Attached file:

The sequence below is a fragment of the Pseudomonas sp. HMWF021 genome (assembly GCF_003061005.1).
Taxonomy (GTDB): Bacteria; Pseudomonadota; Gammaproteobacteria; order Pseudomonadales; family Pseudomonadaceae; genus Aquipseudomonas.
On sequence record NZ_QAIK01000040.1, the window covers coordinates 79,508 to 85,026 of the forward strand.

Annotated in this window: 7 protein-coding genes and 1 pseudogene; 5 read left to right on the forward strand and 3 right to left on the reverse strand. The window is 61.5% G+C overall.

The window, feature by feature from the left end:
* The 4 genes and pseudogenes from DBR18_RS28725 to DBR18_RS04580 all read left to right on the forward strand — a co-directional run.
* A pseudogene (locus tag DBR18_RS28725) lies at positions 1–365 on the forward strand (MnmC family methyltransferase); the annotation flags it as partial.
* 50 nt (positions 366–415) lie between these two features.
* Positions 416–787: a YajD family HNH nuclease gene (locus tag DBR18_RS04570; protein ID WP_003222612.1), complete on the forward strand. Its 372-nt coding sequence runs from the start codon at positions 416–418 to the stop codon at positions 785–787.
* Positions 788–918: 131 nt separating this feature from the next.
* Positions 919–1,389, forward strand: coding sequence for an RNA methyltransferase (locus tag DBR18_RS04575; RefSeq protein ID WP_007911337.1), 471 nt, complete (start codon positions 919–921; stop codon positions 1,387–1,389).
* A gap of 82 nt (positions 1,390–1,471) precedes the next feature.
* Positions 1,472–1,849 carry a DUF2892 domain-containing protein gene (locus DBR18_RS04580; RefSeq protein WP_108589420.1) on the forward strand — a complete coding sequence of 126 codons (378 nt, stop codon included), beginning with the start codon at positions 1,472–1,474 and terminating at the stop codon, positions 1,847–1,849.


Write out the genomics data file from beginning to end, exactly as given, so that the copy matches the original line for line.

The sequence below is a fragment of the Pseudomonas sp. HMWF021 genome (assembly GCF_003061005.1).
Taxonomy (GTDB): Bacteria; Pseudomonadota; Gammaproteobacteria; order Pseudomonadales; family Pseudomonadaceae; genus Aquipseudomonas.
On sequence record NZ_QAIK01000040.1, the window covers coordinates 79,508 to 85,026 of the forward strand.

Annotated in this window: 7 protein-coding genes and 1 pseudogene; 5 read left to right on the forward strand and 3 right to left on the reverse strand. The window is 61.5% G+C overall.

The window, feature by feature from the left end:
* The 4 genes and pseudogenes from DBR18_RS28725 to DBR18_RS04580 all read left to right on the forward strand — a co-directional run.
* A pseudogene (locus tag DBR18_RS28725) lies at positions 1–365 on the forward strand (MnmC family methyltransferase); the annotation flags it as partial.
* 50 nt (positions 366–415) lie between these two features.
* Positions 416–787: a YajD family HNH nuclease gene (locus tag DBR18_RS04570; protein ID WP_003222612.1), complete on the forward strand. Its 372-nt coding sequence runs from the start codon at positions 416–418 to the stop codon at positions 785–787.
* Positions 788–918: 131 nt separating this feature from the next.
* Positions 919–1,389, forward strand: coding sequence for an RNA methyltransferase (locus tag DBR18_RS04575; RefSeq protein ID WP_007911337.1), 471 nt, complete (start codon positions 919–921; stop codon positions 1,387–1,389).
* A gap of 82 nt (positions 1,390–1,471) precedes the next feature.
* Positions 1,472–1,849 carry a DUF2892 domain-containing protein gene (locus DBR18_RS04580; RefSeq protein WP_108589420.1) on the forward strand — a complete coding sequence of 126 codons (378 nt, stop codon included), beginning with the start codon at positions 1,472–1,474 and terminating at the stop codon, positions 1,847–1,849.